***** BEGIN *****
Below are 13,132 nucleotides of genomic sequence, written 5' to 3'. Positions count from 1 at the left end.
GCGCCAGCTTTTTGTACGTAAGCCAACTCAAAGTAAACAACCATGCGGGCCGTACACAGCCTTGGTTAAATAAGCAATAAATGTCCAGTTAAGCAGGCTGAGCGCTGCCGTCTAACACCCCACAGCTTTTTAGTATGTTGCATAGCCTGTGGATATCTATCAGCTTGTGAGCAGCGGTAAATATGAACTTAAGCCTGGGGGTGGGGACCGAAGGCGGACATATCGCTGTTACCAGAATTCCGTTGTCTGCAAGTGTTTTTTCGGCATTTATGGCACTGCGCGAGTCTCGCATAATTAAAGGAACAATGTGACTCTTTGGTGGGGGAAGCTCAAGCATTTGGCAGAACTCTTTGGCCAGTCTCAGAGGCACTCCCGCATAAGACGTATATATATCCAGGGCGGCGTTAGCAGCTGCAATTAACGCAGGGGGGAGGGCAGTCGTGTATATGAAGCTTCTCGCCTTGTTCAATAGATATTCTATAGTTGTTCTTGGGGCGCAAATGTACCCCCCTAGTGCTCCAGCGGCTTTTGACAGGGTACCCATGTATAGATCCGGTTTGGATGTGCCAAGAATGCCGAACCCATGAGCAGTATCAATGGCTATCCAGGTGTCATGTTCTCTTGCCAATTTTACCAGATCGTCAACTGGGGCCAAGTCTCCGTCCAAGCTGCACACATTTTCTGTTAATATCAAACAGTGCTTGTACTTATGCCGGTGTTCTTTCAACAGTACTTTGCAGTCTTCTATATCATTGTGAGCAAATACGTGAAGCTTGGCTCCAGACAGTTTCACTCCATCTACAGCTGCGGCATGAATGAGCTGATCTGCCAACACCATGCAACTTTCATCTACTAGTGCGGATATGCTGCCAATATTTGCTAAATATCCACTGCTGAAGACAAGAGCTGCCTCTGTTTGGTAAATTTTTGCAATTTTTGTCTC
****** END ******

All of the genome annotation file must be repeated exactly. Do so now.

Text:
Below are 13,132 nucleotides of genomic sequence, written 5' to 3'. Positions count from 1 at the left end.
GCGCCAGCTTTTTGTACGTAAGCCAACTCAAAGTAAACAACCATGCGGGCCGTACACAGCCTTGGTTAAATAAGCAATAAATGTCCAGTTAAGCAGGCTGAGCGCTGCCGTCTAACACCCCACAGCTTTTTAGTATGTTGCATAGCCTGTGGATATCTATCAGCTTGTGAGCAGCGGTAAATATGAACTTAAGCCTGGGGGTGGGGACCGAAGGCGGACATATCGCTGTTACCAGAATTCCGTTGTCTGCAAGTGTTTTTTCGGCATTTATGGCACTGCGCGAGTCTCGCATAATTAAAGGAACAATGTGACTCTTTGGTGGGGGAAGCTCAAGCATTTGGCAGAACTCTTTGGCCAGTCTCAGAGGCACTCCCGCATAAGACGTATATATATCCAGGGCGGCGTTAGCAGCTGCAATTAACGCAGGGGGGAGGGCAGTCGTGTATATGAAGCTTCTCGCCTTGTTCAATAGATATTCTATAGTTGTTCTTGGGGCGCAAATGTACCCCCCTAGTGCTCCAGCGGCTTTTGACAGGGTACCCATGTATAGATCCGGTTTGGATGTGCCAAGAATGCCGAACCCATGAGCAGTATCAATGGCTATCCAGGTGTCATGTTCTCTTGCCAATTTTACCAGATCGTCAACTGGGGCCAAGTCTCCGTCCAAGCTGCACACATTTTCTGTTAATATCAAACAGTGCTTGTACTTATGCCGGTGTTCTTTCAACAGTACTTTGCAGTCTTCTATATCATTGTGAGCAAATACGTGAAGCTTGGCTCCAGACAGTTTCACTCCATCTACAGCTGCGGCATGAATGAGCTGATCTGCCAACACCATGCAACTTTCATCTACTAGTGCGGATATGCTGCCAATATTTGCTAAATATCCACTGCTGAAGACAAGAGCTGCCTCTGTTTGGTAAATTTTTGCAATTTTTGTCTC